When I first started hand drafting I always used my hand to wipe away eraser bits and pencil shavings. I would get so frustrated when the heat from my hand would attract the graphite on the page and spread it all across my drawings! I thought, there has to be a better way!
Soon I came across this tool called a drafting brush. It would glide gently across my drawings, cleaning away all the eraser bits, excess graphite, and heck, even the crumbs scattered across my drawings from eating at my desk! A drafting brush is such a simple tool but an essential one to keep your drawings clean and crisp.
The drafting brush I use: Westcott/C-Thru*
What’s an Eraser Shield?
Have you ever tried to erase a part of your drawing and end up erasing too much or smudging it with your hand?
I've had that happen so many times!
Then I discovered the eraser shield which changed my life. It's literally a stainless steel shield with voided forms that guides your eraser as you erase. It's amazing! Watch below to see how it works.
Eraser shield I use: Westcott/C-Thru
Who knew you didn't have to take an Xacto to your erasers to erase with precision!?
Having the right tool for the job is key for productivity. Improvising can work well at times but I've found that improvising can take up valuable time and can lead to unsatisfactory results.
When I was in my earlier years in school I used to use an Xacto or Olfa knife to sharpen my erasers when there was a small area that needed to be fixed or erased. Once I found the eraser pen though, it saved me tons of time and I could see a noticeable difference in the quality of my erasing which is important on final drawings! Watch below to see the eraser pen in action.
Eraser pen I use: Staedtler*
Who knew there were so many different types of erasers!?
It's vital to know the purpose of different tools and how to use them in different way so you can be more productive. Using the right tool can be the difference between having a great project and potentially having to start a rendering over.
Watch to see what a kneaded eraser is and how to use it.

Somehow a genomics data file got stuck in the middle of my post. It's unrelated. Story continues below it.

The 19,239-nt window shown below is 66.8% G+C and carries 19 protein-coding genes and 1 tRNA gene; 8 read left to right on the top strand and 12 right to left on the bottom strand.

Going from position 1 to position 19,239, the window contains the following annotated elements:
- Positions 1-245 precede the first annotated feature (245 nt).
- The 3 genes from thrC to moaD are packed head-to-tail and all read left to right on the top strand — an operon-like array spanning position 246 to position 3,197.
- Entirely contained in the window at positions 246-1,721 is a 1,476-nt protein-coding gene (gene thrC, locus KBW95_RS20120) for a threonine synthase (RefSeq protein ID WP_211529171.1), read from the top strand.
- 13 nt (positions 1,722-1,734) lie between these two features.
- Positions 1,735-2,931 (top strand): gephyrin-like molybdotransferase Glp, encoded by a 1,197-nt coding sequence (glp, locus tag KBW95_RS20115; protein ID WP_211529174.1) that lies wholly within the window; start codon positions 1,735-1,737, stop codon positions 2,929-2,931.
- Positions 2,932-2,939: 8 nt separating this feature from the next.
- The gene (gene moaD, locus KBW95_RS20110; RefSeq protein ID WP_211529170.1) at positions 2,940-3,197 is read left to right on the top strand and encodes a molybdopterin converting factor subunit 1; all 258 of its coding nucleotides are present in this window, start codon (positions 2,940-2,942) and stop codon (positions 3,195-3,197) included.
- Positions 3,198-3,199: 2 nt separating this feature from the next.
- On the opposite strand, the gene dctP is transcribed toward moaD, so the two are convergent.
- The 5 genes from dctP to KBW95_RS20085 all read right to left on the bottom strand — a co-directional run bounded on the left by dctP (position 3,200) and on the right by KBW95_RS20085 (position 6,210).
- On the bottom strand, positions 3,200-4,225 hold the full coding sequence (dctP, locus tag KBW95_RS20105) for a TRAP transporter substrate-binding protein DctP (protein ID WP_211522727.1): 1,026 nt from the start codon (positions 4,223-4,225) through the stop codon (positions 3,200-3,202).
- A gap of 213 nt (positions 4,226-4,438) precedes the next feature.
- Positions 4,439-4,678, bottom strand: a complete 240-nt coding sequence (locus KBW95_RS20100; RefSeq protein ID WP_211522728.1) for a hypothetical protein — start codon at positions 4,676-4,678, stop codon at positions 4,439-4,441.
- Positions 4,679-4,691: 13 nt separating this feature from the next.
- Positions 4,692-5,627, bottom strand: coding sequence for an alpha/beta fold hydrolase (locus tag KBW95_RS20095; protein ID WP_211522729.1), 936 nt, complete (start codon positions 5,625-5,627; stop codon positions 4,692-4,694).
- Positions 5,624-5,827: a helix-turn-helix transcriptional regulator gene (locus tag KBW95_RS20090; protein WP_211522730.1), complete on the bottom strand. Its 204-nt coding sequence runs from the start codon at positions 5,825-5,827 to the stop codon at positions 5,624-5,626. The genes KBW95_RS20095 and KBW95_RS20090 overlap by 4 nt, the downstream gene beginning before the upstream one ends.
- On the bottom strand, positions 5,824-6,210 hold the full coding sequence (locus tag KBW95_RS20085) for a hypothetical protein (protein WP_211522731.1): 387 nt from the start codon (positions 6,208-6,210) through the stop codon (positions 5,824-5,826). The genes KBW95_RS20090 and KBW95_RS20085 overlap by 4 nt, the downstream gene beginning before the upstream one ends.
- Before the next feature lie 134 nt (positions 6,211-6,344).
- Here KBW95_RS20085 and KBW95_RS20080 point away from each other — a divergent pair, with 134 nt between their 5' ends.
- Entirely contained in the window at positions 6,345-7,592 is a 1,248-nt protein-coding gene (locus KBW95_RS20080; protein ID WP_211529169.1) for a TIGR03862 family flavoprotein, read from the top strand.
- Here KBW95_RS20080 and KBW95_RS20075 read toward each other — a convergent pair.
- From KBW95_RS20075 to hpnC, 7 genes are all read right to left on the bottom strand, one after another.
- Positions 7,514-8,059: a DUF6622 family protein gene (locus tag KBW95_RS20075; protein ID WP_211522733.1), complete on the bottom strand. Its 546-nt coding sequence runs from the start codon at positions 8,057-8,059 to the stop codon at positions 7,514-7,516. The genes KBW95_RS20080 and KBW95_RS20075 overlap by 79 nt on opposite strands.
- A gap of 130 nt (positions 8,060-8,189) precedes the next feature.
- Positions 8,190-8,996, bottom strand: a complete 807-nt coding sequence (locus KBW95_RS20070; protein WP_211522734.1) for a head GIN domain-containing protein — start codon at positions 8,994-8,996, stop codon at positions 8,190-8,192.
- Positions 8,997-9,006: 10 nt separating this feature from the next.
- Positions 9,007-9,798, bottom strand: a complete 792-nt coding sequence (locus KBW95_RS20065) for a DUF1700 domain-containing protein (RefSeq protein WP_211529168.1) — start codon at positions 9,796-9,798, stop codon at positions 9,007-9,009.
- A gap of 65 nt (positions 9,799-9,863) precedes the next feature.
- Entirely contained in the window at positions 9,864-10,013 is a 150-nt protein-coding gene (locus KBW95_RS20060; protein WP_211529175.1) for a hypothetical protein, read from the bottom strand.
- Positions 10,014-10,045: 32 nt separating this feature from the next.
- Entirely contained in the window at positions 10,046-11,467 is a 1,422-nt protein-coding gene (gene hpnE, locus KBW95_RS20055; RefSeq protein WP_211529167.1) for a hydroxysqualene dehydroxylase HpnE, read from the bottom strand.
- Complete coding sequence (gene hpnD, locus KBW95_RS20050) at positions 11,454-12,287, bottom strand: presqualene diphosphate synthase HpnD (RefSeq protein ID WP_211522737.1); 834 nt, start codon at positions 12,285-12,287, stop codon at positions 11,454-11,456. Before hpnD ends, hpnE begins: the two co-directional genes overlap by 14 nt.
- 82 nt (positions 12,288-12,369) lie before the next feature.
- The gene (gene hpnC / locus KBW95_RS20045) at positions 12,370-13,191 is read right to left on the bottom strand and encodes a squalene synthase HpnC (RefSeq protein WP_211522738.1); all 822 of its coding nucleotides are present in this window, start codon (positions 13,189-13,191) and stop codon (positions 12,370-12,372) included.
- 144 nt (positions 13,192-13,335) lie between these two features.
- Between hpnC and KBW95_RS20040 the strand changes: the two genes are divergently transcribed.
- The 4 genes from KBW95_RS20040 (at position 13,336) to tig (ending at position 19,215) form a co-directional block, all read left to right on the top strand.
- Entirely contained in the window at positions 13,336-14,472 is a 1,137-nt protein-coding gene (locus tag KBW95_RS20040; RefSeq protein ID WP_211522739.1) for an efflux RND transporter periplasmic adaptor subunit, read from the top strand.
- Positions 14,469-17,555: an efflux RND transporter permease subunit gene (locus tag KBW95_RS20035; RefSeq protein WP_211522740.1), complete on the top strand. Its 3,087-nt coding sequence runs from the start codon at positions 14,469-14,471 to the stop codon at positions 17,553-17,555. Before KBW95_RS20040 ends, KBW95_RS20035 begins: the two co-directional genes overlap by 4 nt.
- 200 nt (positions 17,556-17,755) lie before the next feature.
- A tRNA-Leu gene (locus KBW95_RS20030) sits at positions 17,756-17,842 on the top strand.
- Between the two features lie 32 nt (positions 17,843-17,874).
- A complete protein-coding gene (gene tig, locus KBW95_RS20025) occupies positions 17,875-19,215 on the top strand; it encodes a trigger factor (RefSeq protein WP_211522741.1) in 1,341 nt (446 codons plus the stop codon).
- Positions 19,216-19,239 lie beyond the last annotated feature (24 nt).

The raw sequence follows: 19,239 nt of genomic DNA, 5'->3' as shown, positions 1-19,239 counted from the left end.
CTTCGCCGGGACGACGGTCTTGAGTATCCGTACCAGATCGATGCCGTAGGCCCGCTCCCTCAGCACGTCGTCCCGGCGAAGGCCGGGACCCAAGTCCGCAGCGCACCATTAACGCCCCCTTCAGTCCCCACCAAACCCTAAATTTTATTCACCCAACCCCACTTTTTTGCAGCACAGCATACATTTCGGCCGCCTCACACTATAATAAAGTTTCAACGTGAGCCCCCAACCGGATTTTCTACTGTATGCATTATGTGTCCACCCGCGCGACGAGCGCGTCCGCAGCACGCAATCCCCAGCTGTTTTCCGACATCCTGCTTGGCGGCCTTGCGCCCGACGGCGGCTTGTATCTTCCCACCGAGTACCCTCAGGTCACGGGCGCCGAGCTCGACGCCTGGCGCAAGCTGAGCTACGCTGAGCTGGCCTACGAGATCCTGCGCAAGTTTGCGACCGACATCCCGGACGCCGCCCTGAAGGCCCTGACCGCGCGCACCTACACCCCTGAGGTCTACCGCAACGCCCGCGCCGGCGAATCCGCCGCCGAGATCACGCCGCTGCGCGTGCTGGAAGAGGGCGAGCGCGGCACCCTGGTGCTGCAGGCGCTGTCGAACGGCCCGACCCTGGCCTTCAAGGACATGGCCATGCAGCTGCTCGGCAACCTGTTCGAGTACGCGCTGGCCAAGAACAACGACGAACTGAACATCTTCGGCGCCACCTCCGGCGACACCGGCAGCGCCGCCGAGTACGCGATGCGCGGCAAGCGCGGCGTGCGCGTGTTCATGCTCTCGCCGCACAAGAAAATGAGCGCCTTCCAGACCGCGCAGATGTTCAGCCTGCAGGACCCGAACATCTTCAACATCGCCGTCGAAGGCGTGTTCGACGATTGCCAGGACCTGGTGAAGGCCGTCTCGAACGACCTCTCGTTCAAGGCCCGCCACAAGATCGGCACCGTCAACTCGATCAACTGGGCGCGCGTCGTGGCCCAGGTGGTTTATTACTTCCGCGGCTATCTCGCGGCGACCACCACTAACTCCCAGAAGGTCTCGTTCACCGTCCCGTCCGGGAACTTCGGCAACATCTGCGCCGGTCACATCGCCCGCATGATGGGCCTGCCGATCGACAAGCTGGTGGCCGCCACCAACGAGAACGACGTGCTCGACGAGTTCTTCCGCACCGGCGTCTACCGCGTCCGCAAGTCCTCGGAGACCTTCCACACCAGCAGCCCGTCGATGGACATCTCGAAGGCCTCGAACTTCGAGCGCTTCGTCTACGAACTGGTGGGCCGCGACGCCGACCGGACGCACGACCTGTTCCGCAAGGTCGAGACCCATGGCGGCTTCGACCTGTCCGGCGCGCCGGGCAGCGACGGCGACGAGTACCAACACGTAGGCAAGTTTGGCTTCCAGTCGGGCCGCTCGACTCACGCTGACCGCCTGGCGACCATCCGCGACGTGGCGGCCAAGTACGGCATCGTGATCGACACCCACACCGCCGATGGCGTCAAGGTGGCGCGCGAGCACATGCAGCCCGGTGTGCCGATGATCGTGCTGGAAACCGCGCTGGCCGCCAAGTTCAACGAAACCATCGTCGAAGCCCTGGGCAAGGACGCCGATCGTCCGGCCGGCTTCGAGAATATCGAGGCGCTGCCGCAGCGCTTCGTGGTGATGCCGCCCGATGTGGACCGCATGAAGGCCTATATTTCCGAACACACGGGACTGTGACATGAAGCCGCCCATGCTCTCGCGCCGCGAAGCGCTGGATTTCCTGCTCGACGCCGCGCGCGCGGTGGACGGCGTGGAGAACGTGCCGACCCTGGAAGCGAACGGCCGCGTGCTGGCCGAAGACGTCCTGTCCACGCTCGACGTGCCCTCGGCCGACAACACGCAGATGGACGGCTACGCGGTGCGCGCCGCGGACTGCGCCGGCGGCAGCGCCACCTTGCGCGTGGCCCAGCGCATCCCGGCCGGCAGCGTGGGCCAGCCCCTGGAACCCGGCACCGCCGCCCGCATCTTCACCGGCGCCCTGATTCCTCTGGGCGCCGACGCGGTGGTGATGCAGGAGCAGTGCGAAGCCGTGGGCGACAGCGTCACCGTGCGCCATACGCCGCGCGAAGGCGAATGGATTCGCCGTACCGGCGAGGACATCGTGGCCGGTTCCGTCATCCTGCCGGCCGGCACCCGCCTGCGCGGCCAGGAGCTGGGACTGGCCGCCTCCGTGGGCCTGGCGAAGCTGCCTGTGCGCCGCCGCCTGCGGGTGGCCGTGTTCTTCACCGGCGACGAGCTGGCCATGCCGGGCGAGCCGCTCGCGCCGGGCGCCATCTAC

Kneaded eraser I use: Prismacolor*
A few years ago I had a friend build a custom computer for me, built to suit my needs. I was so frustrated with the performance and lifespan of the prebuilt computers I’d had before of all prices, brands, mac, pc, you name it. The prebuilt computers just couldn’t perform the way I needed them to so I decided to go the route of custom built computers. Since announcing this transition to the interwebs, I’ve been asked so many times what specification I have for my computer, so here they are!
When I was first starting out in architecture I knew close to nothing about what supplies I needed, how to use them, or where to get them. I want to save you the trouble and stress of not knowing these things. This is the first video of a new series called "What's This Thing?" where I will introduce different architecture studio supplies, and terminology and explain what they are and how to use them. In this video we look at a lead holder and lead refills.
As you may or not know, I'm in the process of designing a tiny house on wheels that I'll be building for myself! I have a bunch of design iterations (which I will eventually be sharing with you) and am now refining one of my designs.
To make things even more real, I am paring down all of my belongings so that I can live more simply in my tiny house, clutter free! Watch to see the transformation and see the amount of things I hoarded in a tiny bedroom!
Sitting at a desk for endless hours in a day can be really draining and I often find myself yearning for a chance to be more creative and more hands on. Another secret project that I've been working on is revealed here!